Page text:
A unique window of opportunity for humankind will open in January 2018, and the Inspiration Mars Foundation intends to seize it, announcing plans today to pursue a challenging manned mission to Mars and back. This historic 501-day journey around the Red Planet is made possible by a rare planetary alignment that occurs five years from now.
Two professional crew members – one man, one woman – flying as private citizens will embark on what is known as a “fast, free-return” mission, passing within 100 miles of Mars before swinging back and safely returning to Earth. Target launch date is Jan. 5, 2018.
Officials with the Inspiration Mars Foundation, a new nonprofit organization founded by private space traveler Dennis Tito, announced their plans to pursue the audacious to provide a platform for unprecedented science, engineering and education opportunities, while reaching out to American youth to expand their visions of their own futures in space exploration.
“When nations boldly follow opportunities, rooted in curiosity and guided by technological innovation, they grow, prosper, learn and lead. And this is what makes a nation great,” said Tito, chairman of the Inspiration Mars Foundation.
“Human exploration of space is a critical catalyst for our future growth and prosperity,” he added. “This is ‘A Mission for America’ that will generate knowledge, experience and momentum for the next great era of space exploration. It will encourage and embolden all Americans to believe, again, in doing the hard things that make our nation great, and inspire the next generation of explorers to pursue their destiny through STEM education.”
The mission will be built around proven, existing space transportation systems and technologies derived from industry, NASA and the International Space Station that can be available in time to support the launch date.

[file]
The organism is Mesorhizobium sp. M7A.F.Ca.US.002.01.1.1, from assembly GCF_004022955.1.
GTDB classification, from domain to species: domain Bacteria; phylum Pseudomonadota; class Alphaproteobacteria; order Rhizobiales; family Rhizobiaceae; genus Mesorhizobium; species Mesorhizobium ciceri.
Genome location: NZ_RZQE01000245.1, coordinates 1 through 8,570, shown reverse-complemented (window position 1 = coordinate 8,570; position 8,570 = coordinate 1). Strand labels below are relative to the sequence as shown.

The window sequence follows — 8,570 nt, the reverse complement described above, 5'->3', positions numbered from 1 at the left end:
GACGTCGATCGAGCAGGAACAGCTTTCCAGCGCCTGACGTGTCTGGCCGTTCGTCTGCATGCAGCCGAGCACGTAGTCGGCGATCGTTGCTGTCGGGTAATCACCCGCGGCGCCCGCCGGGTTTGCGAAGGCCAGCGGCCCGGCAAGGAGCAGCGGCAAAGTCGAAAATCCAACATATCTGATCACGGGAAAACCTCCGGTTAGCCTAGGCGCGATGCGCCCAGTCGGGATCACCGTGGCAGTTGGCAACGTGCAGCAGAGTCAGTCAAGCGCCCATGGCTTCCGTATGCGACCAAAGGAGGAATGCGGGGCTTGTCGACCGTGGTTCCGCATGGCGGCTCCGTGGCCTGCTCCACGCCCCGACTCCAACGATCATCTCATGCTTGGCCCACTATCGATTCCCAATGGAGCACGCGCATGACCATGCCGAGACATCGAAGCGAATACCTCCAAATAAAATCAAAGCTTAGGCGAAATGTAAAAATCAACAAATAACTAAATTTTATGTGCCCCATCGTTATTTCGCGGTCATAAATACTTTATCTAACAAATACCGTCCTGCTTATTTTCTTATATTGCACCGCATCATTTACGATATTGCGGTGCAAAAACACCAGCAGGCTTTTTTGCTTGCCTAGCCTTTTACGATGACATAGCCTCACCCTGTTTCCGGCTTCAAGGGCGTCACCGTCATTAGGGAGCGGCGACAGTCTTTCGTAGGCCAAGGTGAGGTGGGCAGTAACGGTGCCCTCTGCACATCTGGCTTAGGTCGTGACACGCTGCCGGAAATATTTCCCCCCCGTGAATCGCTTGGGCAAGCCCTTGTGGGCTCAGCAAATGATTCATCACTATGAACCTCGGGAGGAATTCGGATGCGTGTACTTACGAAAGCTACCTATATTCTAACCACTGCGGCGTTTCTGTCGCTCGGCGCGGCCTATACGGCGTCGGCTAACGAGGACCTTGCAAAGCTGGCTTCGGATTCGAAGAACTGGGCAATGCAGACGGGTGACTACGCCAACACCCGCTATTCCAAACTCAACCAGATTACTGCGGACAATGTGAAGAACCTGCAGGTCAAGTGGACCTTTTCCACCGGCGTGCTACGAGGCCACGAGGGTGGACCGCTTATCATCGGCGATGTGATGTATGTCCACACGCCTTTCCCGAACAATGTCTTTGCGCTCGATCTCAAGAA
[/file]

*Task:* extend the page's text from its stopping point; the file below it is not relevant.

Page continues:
“Investments in human space exploration technologies and operations by NASA and the space industry are converging at the right time to make this mission achievable,” said Taber MacCallum, chief technology officer for Inspiration Mars. MacCallum is also CEO/CTO of Paragon Space Development Corporation, and was a member of the Biosphere 2 Design, Development, Test & Operations team, and a crew member in the first two-year mission.
The mission system will consist of a modified capsule launched out of Earth orbit using a single propulsive maneuver to achieve the Mars trajectory. An inflatable habitat module will be deployed after launch and detached prior to re-entry. Closed-loop life support and operational components will be located inside the vehicle, designed for simplicity and “hands-on” maintenance and repair.
Foundation officials are in talks with several U.S. commercial aerospace companies about prospective launch and crew vehicles and systems.
“Mars presents a challenging, but attainable goal for advancing human space exploration and knowledge, and as a result, we are committed to undertaking this mission,” MacCallum said. “Experts have reviewed the risks, rewards and aggressive schedule, finding that existing technologies and systems only need to be properly integrated, tested and prepared for flight.”
Tito explained that the “beauty of this mission is its simplicity.” The flyby architecture lowers risk, with no critical propulsive maneuvers after leaving Earth vicinity, no entry into the Mars atmosphere, no rendezvous and docking, and represents the shortest duration roundtrip mission to Mars. The 2018 launch opportunity also coincides with the 11-year solar minimum providing the lowest solar radiation exposure.